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Hoffmann, R. A wiki for the life sciences where authorship matters. Nature Genetics (2008)
 
 
 

Studies of rat brain metabolism using proton nuclear magnetic resonance: spectral assignments and monitoring of prolidase, acetylcholinesterase, and glutaminase.

The first application of inversion-recovery spin-echo proton nuclear magnetic resonance spectroscopy to the monitoring of reactions in rat brain preparations is presented. The initial report of the assignment of proton spin-echo nuclear magnetic resonance spectra from rabbit brain homogenates (C. R. Middlehurst et al., J. Neurochem. 42, 878-879, 1984) was used to assist in the assignment of spectra acquired from rat brain homogenates that were obtained from animals killed by cervical fracture or focussed microwave irradiation. Microwave-irradiated brains were divided into four major anatomical regions. Differences in metabolite levels were detected when spectra from fresh tissue and from various regions were compared. The in situ steady-state kinetics of prolidase in whole brain homogenate was determined. The procedure relies on the spectral differences between enzyme substrates and reaction products. The concentration dependence of the rate of hydrolysis of glycyl-L-proline was discribable by the Michaelis-Menten expression with a Michaelis constant of 1.90 mmol L-1 and a maximal velocity of 9.30 mumol min-1 mg-1 protein. The reactions catalysed by glutaminase and acetylcholinesterase in the brain were also monitored.[1]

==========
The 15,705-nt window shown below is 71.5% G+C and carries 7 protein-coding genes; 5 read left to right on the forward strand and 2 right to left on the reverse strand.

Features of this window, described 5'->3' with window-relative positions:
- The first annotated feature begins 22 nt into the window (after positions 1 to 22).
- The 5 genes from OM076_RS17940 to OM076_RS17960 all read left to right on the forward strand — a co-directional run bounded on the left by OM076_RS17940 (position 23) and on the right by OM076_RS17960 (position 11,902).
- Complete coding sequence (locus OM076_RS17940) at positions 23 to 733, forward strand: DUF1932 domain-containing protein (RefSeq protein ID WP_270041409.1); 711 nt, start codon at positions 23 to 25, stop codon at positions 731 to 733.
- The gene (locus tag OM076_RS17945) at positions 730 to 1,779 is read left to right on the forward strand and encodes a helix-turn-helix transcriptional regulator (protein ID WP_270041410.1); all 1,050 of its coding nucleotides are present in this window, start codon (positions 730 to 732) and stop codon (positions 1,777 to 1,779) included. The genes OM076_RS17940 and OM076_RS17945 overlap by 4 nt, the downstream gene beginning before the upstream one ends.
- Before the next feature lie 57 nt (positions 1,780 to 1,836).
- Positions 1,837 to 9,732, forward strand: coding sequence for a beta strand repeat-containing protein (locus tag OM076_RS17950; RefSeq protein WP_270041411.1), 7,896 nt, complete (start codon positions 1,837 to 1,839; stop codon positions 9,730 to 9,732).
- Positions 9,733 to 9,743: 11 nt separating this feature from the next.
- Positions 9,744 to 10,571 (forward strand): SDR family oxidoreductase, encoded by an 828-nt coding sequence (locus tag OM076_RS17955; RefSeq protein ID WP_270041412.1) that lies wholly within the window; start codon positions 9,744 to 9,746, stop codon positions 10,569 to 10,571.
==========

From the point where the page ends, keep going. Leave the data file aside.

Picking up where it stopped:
References

  1. Studies of rat brain metabolism using proton nuclear magnetic resonance: spectral assignments and monitoring of prolidase, acetylcholinesterase, and glutaminase. Middlehurst, C.R., King, G.F., Beilharz, G.R., Hunt, G.E., Johnson, G.F., Kuchel, P.W. J. Neurochem. (1984) [Pubmed]
 
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